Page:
Exercise 4 with the KJV: Explore the degree to which one can ultimately rely upon the authority of a human third party, such as a church?
Exercise 5 with the KJV: Just appreciate the wonder of what was accomplished by it, rather than any potential flaws.
Exercise 6 with the KJV: Explore the historical context and carefully explain what qualitative improvements could have been made.
Exercise 7 with the KJV: Justify carefully every single possible improvement. You may assume your own existence, but all other assumptions must be carefully stated, and ultimately factored out in your reasoning.

If you haven't got past 7, then you can't really claim to even understand the idea of 'biblical inerrancy' and why it matters. My experience is that it is based on the intuition of 'locally minimal errors in a large region of possibilities', or that if the KJV isn't already correct for the context and language for which it was composed, there is no realistic possibility of improvement. Anything that remotely satisfies such a 'minimal error' condition, like the best music or poetry, or the best mathematical proofs, are beautiful in their own right. If one then looks to the KJV, RSV, NIV and ESV and cross compares, to see examples of translator decisions, then they can start to abstract the common meaning and factor away translating issues so as to intuitively grasp the deeper meaning.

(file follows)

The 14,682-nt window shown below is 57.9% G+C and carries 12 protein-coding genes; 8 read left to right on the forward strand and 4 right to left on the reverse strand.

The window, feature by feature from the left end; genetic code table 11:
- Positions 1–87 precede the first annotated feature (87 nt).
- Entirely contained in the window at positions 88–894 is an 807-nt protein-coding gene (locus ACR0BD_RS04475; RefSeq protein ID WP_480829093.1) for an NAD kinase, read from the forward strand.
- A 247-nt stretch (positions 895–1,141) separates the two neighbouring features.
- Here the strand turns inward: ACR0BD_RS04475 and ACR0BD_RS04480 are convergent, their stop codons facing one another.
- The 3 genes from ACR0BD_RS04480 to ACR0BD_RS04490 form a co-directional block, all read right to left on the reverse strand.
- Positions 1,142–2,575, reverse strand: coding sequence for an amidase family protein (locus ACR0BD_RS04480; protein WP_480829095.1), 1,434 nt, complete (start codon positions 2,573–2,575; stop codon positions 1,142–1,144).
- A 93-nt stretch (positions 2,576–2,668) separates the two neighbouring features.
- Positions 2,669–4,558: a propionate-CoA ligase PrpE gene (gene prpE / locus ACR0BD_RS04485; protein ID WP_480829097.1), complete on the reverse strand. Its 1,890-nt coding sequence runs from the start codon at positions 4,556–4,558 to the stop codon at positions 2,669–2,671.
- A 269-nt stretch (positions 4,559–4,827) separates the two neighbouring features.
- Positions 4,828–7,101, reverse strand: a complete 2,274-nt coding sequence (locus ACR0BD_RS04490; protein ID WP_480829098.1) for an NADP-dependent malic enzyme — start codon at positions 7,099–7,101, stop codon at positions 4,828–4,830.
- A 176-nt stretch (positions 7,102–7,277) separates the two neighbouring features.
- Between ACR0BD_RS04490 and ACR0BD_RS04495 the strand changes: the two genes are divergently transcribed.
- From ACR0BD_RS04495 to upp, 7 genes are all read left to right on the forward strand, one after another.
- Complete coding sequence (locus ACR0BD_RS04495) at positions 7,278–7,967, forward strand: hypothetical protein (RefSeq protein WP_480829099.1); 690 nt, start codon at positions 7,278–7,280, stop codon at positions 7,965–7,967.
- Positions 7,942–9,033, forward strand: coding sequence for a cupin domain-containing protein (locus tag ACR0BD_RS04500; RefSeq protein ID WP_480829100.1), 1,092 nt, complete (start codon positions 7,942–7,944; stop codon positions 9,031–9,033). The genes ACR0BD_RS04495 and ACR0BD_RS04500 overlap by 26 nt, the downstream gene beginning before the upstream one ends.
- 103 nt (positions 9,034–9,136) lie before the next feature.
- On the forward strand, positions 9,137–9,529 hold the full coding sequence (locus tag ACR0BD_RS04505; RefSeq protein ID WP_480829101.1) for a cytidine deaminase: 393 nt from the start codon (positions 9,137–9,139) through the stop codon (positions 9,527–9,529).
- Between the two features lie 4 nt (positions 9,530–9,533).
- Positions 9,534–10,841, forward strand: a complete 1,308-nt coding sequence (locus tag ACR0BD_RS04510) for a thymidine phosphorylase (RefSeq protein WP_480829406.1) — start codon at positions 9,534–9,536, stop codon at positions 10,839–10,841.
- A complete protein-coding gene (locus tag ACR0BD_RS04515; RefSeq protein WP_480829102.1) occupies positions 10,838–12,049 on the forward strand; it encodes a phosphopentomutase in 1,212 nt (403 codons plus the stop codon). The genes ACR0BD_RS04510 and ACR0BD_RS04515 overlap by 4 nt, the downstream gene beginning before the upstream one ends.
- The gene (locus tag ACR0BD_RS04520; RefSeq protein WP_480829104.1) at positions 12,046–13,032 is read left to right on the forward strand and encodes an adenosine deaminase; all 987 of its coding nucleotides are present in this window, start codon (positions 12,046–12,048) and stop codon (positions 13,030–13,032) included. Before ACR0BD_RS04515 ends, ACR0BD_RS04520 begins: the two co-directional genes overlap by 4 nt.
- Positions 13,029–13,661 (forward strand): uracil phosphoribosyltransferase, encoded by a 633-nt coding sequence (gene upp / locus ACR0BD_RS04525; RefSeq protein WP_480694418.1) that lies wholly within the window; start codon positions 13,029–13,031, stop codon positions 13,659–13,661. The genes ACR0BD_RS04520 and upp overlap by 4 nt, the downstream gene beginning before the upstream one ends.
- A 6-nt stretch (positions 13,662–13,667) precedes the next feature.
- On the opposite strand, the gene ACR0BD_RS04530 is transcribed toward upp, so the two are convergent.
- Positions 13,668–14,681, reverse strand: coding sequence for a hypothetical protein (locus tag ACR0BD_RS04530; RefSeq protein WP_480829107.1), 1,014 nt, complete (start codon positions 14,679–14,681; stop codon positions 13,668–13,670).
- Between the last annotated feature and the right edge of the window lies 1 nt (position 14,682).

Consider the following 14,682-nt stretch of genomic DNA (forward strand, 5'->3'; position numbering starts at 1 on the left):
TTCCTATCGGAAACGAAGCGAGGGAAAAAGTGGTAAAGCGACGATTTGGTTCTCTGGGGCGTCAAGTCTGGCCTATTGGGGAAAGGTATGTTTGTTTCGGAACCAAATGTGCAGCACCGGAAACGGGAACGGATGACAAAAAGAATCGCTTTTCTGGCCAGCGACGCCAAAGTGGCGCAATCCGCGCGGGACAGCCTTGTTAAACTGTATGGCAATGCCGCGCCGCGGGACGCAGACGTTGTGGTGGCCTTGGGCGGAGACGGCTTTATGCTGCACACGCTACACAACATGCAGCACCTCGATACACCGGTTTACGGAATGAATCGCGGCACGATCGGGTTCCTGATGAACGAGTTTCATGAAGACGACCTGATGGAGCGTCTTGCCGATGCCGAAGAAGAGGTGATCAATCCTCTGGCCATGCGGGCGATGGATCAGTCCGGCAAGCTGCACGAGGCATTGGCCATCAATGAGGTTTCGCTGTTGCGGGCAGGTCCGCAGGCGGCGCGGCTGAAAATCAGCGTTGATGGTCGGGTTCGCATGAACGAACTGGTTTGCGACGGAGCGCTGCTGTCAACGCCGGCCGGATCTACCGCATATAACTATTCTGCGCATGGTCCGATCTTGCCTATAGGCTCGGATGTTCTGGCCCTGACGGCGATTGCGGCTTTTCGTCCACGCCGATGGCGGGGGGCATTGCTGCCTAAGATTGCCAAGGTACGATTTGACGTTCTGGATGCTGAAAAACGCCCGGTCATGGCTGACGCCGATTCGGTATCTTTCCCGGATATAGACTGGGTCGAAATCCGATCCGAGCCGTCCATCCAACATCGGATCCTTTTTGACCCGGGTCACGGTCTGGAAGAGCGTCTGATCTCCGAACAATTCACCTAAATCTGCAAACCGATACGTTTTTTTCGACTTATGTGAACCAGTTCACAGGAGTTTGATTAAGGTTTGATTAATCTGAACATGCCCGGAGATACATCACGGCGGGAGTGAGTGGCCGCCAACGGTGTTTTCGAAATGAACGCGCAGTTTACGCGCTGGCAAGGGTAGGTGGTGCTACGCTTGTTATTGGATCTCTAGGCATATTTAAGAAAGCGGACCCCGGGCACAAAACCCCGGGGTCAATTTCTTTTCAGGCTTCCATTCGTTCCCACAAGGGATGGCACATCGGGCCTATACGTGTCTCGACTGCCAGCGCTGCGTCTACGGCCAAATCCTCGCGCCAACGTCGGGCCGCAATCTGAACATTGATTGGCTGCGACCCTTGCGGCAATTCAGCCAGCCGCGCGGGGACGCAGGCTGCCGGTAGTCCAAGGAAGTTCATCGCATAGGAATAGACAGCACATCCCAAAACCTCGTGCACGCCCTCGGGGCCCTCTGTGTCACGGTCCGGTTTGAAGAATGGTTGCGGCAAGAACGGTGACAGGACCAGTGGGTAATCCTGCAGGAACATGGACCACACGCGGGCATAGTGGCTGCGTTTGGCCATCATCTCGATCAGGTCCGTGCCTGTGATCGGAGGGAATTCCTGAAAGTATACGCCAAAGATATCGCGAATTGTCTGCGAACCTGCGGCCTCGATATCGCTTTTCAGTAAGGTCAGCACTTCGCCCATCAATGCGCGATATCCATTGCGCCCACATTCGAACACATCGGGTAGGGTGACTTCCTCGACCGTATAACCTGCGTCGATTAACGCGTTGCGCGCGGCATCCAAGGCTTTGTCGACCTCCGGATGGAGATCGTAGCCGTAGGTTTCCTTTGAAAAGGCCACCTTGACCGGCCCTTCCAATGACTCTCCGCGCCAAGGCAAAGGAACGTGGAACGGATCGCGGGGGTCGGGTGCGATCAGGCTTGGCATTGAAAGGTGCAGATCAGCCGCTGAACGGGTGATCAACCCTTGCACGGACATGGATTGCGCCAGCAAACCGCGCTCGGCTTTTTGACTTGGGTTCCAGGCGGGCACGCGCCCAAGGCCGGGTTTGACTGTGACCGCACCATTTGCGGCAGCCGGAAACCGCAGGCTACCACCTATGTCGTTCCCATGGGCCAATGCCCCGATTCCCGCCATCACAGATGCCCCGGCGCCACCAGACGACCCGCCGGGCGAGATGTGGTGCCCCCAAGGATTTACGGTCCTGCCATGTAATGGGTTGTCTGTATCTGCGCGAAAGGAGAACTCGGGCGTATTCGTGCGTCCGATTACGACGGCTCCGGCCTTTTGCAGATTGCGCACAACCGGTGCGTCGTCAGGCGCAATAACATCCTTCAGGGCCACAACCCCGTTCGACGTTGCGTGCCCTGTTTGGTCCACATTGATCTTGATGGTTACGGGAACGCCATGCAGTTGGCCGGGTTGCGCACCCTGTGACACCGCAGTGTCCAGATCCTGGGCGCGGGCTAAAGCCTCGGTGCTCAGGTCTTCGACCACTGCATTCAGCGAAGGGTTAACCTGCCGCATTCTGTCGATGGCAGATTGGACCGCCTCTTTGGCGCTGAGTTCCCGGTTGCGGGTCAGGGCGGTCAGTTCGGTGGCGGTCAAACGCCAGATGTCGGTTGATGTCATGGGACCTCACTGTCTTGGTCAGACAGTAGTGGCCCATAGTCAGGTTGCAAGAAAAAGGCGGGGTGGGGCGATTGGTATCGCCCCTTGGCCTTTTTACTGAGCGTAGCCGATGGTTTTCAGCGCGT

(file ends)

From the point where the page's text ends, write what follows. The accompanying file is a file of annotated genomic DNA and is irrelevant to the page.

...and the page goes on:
There is no way, practically or physically, that you can properly understand even a fraction of the words of the KJV without proper study, contemplation, anguish and just plain getting it wrong time and time again until you see that most beautiful of interpretations that just fits. My own experience is that that 'most beautiful' of interpretations looks like an amazing consequence of the foundational laws of maths and physics that the modern world has discovered in the years after the KJV was written, and that 'almost magical' compatibility is what leads me to believe that my current understanding is worth anything.